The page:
The match itself has gained a rose-tinted perspective to those of an English persuasion. The prevailing feeling in the aftermath was that England had played in a swashbuckling style – the Dutch style if you will – leaving the real Dutch floundering in their wake. This sepia view of things is almost entirely based on the stunning 11-minute spell early in the second half when England scored three times, as everything they tried seemed to come off.
They did play extremely well, of course – you don’t win 4-1 against the Netherlands without doing so – displaying a fluidity and tactical flexibility that had been alien to many an England side in the preceding years. But up until that manic few minutes, the game was very much in the balance, with England clinging on at times.
They had taken the lead midway through the first half when Paul Ince was tripped by Danny Blind as he surged into the penalty area, Shearer thumping home the resulting penalty. For much of the remainder of the first half, the Dutch were in the ascendency. In the lead up to half-time, the Dutch pressure was incessant, with both Bergkamp and Aron Winter going close on more than one occasion. Indeed, Bergkamp was superbly denied by Seaman when put through one-on-one. As Barry Davies noted in the BBC commentary, “England really need half-time here.”
England held on, though, and once able to regroup at the interval, came out with a renewed vigour, prompting that 11 minutes of sublime excellence. First Teddy Sheringham rose unchallenged to head England into a 2-0 lead, before Gascoigne seized his moment again with England’s third and fourth goals coming as a result of his dynamic bursts into the box.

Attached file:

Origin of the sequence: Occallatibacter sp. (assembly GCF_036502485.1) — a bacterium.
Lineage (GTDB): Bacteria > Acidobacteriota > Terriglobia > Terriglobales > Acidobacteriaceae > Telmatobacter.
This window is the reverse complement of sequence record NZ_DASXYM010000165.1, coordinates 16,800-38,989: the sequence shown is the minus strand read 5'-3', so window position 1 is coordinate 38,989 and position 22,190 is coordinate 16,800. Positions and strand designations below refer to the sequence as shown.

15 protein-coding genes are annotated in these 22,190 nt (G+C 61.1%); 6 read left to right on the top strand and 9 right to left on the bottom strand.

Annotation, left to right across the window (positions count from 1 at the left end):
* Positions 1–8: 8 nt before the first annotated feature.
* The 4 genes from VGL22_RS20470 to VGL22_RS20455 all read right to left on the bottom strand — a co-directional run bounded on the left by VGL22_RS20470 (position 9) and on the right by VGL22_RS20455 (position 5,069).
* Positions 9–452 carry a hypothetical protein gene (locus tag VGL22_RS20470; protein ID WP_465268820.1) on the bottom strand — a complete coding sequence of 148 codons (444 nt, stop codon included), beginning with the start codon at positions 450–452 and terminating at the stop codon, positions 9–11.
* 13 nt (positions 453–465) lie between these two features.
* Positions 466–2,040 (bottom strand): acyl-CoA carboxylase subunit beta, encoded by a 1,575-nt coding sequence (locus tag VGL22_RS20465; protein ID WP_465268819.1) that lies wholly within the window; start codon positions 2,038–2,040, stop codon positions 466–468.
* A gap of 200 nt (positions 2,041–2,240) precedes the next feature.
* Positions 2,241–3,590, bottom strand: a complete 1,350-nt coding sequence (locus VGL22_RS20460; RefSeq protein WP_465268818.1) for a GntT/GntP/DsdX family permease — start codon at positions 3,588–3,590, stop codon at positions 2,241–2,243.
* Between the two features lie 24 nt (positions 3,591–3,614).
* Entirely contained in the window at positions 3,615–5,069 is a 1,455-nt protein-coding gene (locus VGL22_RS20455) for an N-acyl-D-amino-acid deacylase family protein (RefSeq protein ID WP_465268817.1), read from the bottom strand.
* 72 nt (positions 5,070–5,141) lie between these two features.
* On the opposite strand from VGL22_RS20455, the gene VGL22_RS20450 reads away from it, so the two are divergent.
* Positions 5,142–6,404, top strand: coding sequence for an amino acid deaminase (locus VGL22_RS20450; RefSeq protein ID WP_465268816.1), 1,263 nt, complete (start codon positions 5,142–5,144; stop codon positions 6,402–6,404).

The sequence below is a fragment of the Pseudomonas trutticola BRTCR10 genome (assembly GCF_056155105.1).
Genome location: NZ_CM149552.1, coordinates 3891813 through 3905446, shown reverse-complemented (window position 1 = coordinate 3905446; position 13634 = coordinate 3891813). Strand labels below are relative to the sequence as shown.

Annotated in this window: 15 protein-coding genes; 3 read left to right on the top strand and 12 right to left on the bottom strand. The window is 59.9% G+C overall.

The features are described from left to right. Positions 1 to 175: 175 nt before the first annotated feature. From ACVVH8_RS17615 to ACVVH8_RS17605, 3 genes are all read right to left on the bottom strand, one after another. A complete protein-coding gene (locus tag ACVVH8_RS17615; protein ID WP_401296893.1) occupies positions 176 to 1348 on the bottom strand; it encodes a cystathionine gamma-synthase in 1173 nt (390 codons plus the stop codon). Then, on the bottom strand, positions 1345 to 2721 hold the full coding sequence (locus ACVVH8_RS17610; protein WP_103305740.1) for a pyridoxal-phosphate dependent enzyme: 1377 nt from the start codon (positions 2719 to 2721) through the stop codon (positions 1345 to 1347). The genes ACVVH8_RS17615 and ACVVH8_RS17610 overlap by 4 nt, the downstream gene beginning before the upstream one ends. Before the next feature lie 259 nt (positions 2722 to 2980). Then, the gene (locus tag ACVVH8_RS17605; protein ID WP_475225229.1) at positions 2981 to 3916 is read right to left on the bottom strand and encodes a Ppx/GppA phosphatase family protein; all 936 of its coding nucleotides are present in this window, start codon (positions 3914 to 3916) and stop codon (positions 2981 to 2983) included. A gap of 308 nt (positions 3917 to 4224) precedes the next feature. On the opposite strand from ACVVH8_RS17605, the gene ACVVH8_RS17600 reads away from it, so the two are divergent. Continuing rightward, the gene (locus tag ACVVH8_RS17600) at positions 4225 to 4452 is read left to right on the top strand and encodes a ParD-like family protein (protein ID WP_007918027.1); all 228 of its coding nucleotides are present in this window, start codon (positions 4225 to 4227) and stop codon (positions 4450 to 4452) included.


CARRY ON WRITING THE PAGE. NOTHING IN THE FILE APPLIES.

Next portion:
The first was perhaps the most aesthetically pleasing of England’s haul that night, as Gascoigne found Sheringham whose no-look pass to the unmarked Shearer was a sheer delight. Shearer struck home into the top corner past the hopelessly exposed Van der Sar. Moments later, Gascoigne found Darren Anderton surging forward. When his shot was saved, the rebound fell for Sheringham to side-foot home, and England were in dreamland.
This early second-half blitz was as impressive as it was memorable, but it sealed the collective brain-fade of what had gone before in the match. However, at 4-0 England were in utter control while the Dutch were left in a floundering panic, shorn of all belief, barely keeping their heads above water.
To make matters worse, as Scotland took the lead against Switzerland in the other group match, the Netherlands were on their way out of the tournament. A well-taken late goal from Kluivert may have been a mere consolation in this match, but in terms of the tournament as a whole it was so much more, as it nudged the Dutch above Scotland, qualifying them in second place.
The cracks in the squad were starting to show, however, and while speculation about racial tensions were at least partially wide of the mark, there was no doubt that the internal issues were affecting the Dutch performances. Amid all the turmoil of a squad at loggerheads with each other, team spirit was shot to pieces. After a goalless quarter-final, the Netherlands lost to France on penalties and were knocked out.
England’s belief now soared. For Adams, now the captain, redemption had been eight years in the making. As he remarked, he’d waited all that time to get revenge on the Dutch for the humiliation he’d felt in 1988. In turn, a loss of form at international level stemming from his eroded self-belief in an England shirt, injury, and then a failure to qualify, had prevented Adams from having another opportunity in a tournament finals to erase the memories of 1988. That he was a key part of the 1996 England side, and played almost flawlessly against the Dutch, cemented his redemption.
England ultimately reached the semi-finals on the crest of a wave, only to fall short from the penalty spot.
When we look back now at the summer of ‘96, it is the match with the Dutch that shapes the collective memory the most. Even though England arguably played better in the semi-final with Germany, the rosy glow of that second-half blitz against the Netherlands came to be seen as the peak of what was indeed a very good side, albeit one that ultimately missed its opportunity to enter legend.
By Aidan Williams @yad_williams